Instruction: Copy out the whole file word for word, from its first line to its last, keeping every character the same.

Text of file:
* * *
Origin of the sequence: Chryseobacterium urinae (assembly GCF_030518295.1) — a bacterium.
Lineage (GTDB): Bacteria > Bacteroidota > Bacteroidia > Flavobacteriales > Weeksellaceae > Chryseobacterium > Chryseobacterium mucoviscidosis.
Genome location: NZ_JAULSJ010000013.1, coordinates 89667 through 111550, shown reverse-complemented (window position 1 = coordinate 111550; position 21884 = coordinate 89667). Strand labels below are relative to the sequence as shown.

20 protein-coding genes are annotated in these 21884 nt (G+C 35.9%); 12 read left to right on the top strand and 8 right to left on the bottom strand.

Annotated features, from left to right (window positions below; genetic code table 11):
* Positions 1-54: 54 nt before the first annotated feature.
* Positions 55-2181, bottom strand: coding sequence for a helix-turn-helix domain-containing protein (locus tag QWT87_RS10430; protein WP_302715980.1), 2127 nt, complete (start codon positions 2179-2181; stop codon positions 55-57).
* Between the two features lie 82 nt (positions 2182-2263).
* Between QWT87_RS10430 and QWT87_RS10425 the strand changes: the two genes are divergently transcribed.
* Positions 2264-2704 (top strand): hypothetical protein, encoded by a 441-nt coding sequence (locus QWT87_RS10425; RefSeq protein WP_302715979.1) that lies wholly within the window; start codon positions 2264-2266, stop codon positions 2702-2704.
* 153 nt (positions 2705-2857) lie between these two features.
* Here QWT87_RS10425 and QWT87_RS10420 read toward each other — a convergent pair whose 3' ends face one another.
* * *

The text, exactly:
Origin of the sequence: Chryseobacterium urinae (assembly GCF_030518295.1) — a bacterium.
Lineage (GTDB): Bacteria > Bacteroidota > Bacteroidia > Flavobacteriales > Weeksellaceae > Chryseobacterium > Chryseobacterium mucoviscidosis.
Genome location: NZ_JAULSJ010000013.1, coordinates 89667 through 111550, shown reverse-complemented (window position 1 = coordinate 111550; position 21884 = coordinate 89667). Strand labels below are relative to the sequence as shown.

20 protein-coding genes are annotated in these 21884 nt (G+C 35.9%); 12 read left to right on the top strand and 8 right to left on the bottom strand.

Annotated features, from left to right (window positions below; genetic code table 11):
* Positions 1-54: 54 nt before the first annotated feature.
* Positions 55-2181, bottom strand: coding sequence for a helix-turn-helix domain-containing protein (locus tag QWT87_RS10430; protein WP_302715980.1), 2127 nt, complete (start codon positions 2179-2181; stop codon positions 55-57).
* Between the two features lie 82 nt (positions 2182-2263).
* Between QWT87_RS10430 and QWT87_RS10425 the strand changes: the two genes are divergently transcribed.
* Positions 2264-2704 (top strand): hypothetical protein, encoded by a 441-nt coding sequence (locus QWT87_RS10425; RefSeq protein WP_302715979.1) that lies wholly within the window; start codon positions 2264-2266, stop codon positions 2702-2704.
* 153 nt (positions 2705-2857) lie between these two features.
* Here QWT87_RS10425 and QWT87_RS10420 read toward each other — a convergent pair whose 3' ends face one another.